The initial version of the new definition of MI was specified and extended in 2007, 2012 and 2018 [38], [39], [40]. The current fourth universal definition of MI from 2018 introduced the concept of myocardial injury which is solely based on elevation of cTn, while myocardial infarction still requires additional evidence of myocardial ischemia. It should be noted here that the initial definition of MI implied that cTn are markers for myocardial necrosis. The term myocardial injury takes into account that ample evidence accumulated that cTn can be released into the bloodstream without myocyte necrosis (see below). This has become obvious with the novel high-sensitive assays for cTn (hs-cTn) which detect much lower concentrations than the initially available assays. Unfortunately, the distinction between myocardial injury and myocardial infarction appears somewhat arbitrary. Clinical evidence of an ischemic cause turns acute myocardial injury into myocardial infarction, i.e. myocardial cell death. While infarction implies irreversible cell death, myocardial injury may be considered reversible. This is also obvious from the potential causes of cTn release into the circulation which include increased cellular membrane permeability and even normal cell turnover.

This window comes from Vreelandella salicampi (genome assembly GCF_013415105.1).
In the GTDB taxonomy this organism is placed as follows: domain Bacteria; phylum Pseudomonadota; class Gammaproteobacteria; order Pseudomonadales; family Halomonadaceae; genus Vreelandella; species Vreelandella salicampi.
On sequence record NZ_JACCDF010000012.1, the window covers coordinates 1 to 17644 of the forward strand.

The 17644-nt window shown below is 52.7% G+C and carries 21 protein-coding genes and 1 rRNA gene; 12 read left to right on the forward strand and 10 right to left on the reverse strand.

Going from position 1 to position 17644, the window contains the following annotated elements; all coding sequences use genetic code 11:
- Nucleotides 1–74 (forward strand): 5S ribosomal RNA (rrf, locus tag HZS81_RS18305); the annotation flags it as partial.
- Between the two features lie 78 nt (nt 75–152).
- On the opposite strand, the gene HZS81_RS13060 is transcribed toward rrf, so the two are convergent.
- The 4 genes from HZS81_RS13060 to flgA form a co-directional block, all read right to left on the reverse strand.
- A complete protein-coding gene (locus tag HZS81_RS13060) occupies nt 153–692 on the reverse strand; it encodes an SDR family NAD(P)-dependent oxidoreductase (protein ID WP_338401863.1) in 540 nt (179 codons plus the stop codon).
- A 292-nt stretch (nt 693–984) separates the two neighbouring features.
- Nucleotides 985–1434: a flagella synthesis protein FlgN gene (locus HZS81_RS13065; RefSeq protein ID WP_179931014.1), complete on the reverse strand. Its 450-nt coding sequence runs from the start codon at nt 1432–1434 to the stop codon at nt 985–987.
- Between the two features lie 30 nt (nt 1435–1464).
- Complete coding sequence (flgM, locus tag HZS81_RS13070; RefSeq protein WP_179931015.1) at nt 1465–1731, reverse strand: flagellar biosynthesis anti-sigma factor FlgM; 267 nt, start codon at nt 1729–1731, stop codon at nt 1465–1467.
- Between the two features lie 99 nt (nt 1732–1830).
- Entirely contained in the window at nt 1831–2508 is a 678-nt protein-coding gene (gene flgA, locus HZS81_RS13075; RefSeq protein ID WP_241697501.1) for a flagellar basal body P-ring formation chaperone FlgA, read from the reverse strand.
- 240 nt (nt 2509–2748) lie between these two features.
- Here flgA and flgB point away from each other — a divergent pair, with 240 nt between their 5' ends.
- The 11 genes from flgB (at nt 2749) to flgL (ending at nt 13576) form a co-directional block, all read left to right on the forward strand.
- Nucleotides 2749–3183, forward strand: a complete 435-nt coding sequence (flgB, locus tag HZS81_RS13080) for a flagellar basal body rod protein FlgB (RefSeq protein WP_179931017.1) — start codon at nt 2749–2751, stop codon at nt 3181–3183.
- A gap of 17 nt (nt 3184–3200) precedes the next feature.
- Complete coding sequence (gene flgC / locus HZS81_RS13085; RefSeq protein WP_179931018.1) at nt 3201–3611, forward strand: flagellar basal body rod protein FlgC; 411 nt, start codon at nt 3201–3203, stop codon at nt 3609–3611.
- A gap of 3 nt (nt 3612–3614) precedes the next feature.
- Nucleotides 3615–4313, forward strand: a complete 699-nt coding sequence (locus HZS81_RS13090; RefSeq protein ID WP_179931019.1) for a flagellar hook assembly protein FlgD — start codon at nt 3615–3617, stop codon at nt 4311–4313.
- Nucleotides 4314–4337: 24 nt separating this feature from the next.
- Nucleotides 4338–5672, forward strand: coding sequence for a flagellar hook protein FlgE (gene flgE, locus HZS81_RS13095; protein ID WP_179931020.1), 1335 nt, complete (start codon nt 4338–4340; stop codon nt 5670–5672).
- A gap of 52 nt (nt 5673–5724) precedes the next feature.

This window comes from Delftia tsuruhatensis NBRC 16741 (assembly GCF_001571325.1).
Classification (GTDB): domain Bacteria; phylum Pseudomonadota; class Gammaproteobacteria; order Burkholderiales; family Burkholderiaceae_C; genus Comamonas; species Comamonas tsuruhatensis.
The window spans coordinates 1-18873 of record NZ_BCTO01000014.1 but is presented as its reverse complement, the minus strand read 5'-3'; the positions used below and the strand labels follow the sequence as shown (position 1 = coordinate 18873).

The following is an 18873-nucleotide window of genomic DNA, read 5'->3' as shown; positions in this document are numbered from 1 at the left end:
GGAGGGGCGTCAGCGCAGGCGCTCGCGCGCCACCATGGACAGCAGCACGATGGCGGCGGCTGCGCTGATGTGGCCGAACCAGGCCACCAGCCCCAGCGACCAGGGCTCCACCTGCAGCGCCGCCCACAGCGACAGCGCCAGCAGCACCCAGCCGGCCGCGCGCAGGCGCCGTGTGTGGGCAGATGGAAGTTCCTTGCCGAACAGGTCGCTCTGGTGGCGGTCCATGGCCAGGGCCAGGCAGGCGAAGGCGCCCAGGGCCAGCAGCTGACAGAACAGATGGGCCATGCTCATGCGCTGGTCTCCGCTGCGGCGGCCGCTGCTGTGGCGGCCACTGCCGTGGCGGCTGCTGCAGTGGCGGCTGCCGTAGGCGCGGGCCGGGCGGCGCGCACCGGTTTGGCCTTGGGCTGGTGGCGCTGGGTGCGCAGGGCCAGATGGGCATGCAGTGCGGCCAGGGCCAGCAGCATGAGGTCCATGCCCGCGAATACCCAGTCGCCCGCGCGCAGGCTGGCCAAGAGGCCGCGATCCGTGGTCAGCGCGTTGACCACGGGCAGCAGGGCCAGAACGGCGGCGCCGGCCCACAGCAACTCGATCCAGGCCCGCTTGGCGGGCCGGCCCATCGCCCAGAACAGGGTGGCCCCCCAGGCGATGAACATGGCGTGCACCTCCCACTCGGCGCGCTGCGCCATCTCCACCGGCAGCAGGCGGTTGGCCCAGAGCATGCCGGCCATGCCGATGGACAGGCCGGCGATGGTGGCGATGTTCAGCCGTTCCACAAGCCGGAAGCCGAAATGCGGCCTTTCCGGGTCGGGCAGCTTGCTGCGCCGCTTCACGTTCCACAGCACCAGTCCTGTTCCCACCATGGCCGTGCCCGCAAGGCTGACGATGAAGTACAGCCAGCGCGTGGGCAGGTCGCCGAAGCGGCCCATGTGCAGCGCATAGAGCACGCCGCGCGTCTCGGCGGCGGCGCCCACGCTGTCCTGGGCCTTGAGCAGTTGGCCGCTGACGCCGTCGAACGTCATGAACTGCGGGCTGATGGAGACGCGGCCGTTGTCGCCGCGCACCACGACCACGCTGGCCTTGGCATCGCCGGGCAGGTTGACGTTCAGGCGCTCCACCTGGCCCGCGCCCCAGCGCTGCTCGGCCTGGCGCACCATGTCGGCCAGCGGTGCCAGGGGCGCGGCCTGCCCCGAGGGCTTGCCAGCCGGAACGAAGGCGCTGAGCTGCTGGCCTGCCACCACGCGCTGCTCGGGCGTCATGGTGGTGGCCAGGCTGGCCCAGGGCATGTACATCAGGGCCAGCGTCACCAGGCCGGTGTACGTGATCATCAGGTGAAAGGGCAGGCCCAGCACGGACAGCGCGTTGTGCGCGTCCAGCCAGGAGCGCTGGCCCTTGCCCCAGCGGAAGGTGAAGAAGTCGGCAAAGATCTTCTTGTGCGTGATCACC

With the hs-cTn assays the long debated question whether cTn is released into the circulation only by necrosis has gained new momentum. This is easily illustrated by the fact that with the initial assays no increase in cTnI could be observed in marathon runners which was taken as evidence of the high cardio-specificity compared to creatine kinase [41, 42]. Interestingly, the first report on possible increases of cTn after strenuous exercise used an assay for cTnT which had on LoD of approx. 0.1 μg/L [43]. This was much lower than the cTnI assays available at that time, even though much less sensitive than current assays. Today one of the best documented and most intriguing cases of acute myocardial injury (according to the current definition) is observed in endurance sports. A relevant proportion of persons participating in such activities as marathon running or long distance biking will experience increases of cTn which exceed the 99th percentile of the respective assay and fulfil the definition of myocardial injury. Practically all affected athletes are free of any symptoms besides perhaps exhaustion. Accordingly, the clinical relevance of such elevations of cTn, can only be assessed by long-term follow-up. Available data on the underlying pathophysiologic mechanisms and the frequency of the phenomenon have been summarized recently in an excellent review [44]. While the evidence suggests that cTn can be released from cardiomyocytes without permanent damage to the heart, data are at present inconclusive. There is some indication that cTn elevations might be associated with an increased risk of future cardiovascular events in older persons, long-term data on younger persons are lacking. This is in contrast to chronic elevations of cTn in the range below the 99th percentile. Several studies showed that cTn above median of the general population is associated with increased risk of future cardiovascular events [45], [46], [47]. A very recent study on this topic adds another piece to the puzzle. Arnadottir et al. determined cTn with three different assays after brief (30–90 s) occlusion of the left anterior descending coronary artery by a balloon catheter in patients without coronary artery disease. With 90 s occlusion all patients were described as having chest discomfort – a typical symptom of ischemia. There were significant increases in cTn within the following hours depending on the duration of vessel occlusion [48]. Of note, depending on the cTn assay 13–63% of patients with 90 s occlusion would have qualified as myocardial injury and in the strict sense myocardial infarction, because they developed symptoms of ischemia. Even though the study was small for obvious reasons, two results are remarkable: (1) short reversible ischemia is sufficient to release enough cTn into the circulation to be detected by the current hs-cTn assays, and (2) different cTn assays appear to have different sensitivity towards the cTn molecules released under these conditions. Under the assumption that short periods of ischemia do not cause myocyte necrosis, this study provides further evidence that cTn release does not require cell necrosis.